High Glycemic Foods: Affects On Obesity & Disease

4222 words - 17 pages

High Glycemic Foods: Affects on Obesity & Disease
Are high glycemic diets a cause of obesity and disease in America today? Obesity and chronic diseases such as diabetes and cardiovascular disease are at an all time high in the United States; studies link a high glycemic diet with obesity and chronic disease. The Worldwide Health Organization (WHO) reports that there are more than 1 billion overweight adults globally” (WHO, 2010). According to a 2005-2006 CDC study of the United States population, 34% of adults are obese. In addition, the International Diabetes Federation announced in 2006 that diabetes is becoming the epidemic of the 21st century with 246 million people affected ...view middle of the document...

This low fat craze and the food pyramid that has supported it continue to have a tremendous affect on the amount of carbohydrates that Americans consume. “Because protein intake for most individuals remains within a fairly narrow range, reductions in dietary fat tend to cause a compensatory rise in carbohydrate consumption” (Ludwig, 2010). Since 1970, there has been a 50% rise in carbohydrate consumption in the United States (USDA, 2002). This dietary change was not only supported by the USDA but also the medical community and in the schools where the food pyramid was displayed and taught (Palfreman, 2004).
America eats high glycemic foods in the form of refined grains, sugar, processed carbohydrates, and fast food. According to the USDA consumers eat too much refined grain and not enough whole grain (USDA, 2002). Although we consume less food in the form of carbohydrates than those in the early 1900’s, the whole grain carbohydrates they ate have been replaced with the refined or processed carbohydrates of today (Liebman, 1999). Eighty percent of the carbohydrates consumed by children between the ages of two and eighteen are higher on the glycemic index than sugar (Ludwig, 2002). The USDA also reports that sugar consumption hit a record high in 1999 and is the number one food additive. The recommended daily allowance of sugar per day is about 10 teaspoons, but the average American has an intake of about 32 teaspoons (USDA, 2002). Processed foods are also at an all time high; they include foods that are boxed, canned, or labeled (Hyman, 2008). The processing of carbohydrates increases the glycemic index of the food and decreases its nutrients (Harvard School of Public Health, 2010). Americans spend about 90% of their food budget on processed foods (Chuang, 2009). Also, because many Americans are on the go, fast food consumption has become a normal part of the American culture. There has been a 1000% increase in the number of fast food chains since 1970 (The Healthy Eating Guide, 2010) and a 300% increase in fast food sales from 1970 to 1980 (Paeratakul, Ferdinand, Champagne, & Bray, 20003). The new American diet has become a health risk.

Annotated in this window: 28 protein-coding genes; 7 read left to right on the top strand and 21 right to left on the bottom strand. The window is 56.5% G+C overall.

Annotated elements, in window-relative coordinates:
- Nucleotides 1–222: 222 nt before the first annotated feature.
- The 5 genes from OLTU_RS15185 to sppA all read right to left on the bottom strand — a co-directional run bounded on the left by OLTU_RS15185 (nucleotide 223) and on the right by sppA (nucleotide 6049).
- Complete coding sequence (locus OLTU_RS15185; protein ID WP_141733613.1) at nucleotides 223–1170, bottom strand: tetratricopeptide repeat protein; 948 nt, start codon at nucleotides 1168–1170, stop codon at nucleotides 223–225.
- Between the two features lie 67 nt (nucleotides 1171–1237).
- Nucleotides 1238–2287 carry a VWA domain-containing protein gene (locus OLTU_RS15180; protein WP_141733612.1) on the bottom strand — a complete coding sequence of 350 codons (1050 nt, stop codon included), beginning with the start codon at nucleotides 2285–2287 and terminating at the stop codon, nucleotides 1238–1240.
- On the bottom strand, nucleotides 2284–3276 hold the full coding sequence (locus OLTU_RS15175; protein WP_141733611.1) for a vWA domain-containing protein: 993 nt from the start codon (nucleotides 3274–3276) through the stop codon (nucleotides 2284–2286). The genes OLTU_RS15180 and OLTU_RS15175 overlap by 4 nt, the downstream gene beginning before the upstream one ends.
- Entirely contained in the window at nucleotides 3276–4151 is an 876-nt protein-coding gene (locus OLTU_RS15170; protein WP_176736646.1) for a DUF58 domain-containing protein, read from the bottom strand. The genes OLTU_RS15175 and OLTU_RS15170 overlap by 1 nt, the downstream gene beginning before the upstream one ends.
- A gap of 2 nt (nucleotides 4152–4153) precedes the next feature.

What America needs to learn is that all calories, including carbohydrates are not created equally. “You eat not only calories but also information. Eat the wrong information and you give your genes instructions to make you fat. Eat the right information and you give your genes instructions to lose weight” (Hyman, 2008). The food we eat also gives “information” to our bodies that can cause disease. To understand this concept in regards to high glycemic carbohydrates, we first need to understand the basics of carbohydrates, the glycemic index, and glycemic load.
A carbohydrate is composed of sugars. Sugars are essential and are required for energy. Unused sugars are stored in the body as fat and can be drawn on for later energy use. Carbohydrates can be classified into simple and...

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